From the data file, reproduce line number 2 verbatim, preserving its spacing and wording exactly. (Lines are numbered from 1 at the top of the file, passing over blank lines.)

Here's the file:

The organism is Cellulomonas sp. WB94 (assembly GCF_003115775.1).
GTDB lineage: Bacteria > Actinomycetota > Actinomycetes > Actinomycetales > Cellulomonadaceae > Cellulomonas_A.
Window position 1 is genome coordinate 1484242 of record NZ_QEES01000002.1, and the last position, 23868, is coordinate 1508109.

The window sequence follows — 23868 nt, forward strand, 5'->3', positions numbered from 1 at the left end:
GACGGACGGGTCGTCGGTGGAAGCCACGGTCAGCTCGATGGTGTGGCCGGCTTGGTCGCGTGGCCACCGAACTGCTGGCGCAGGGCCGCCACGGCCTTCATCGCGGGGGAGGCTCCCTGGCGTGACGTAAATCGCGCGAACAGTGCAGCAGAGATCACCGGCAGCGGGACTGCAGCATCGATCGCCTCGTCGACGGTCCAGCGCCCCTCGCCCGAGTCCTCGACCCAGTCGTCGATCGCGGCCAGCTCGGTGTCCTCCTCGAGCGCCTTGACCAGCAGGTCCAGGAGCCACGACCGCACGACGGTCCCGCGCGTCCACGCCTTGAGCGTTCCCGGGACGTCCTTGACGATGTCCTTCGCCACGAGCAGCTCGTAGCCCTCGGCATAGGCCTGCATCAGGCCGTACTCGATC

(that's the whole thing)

GTDB lineage: Bacteria > Actinomycetota > Actinomycetes > Actinomycetales > Cellulomonadaceae > Cellulomonas_A.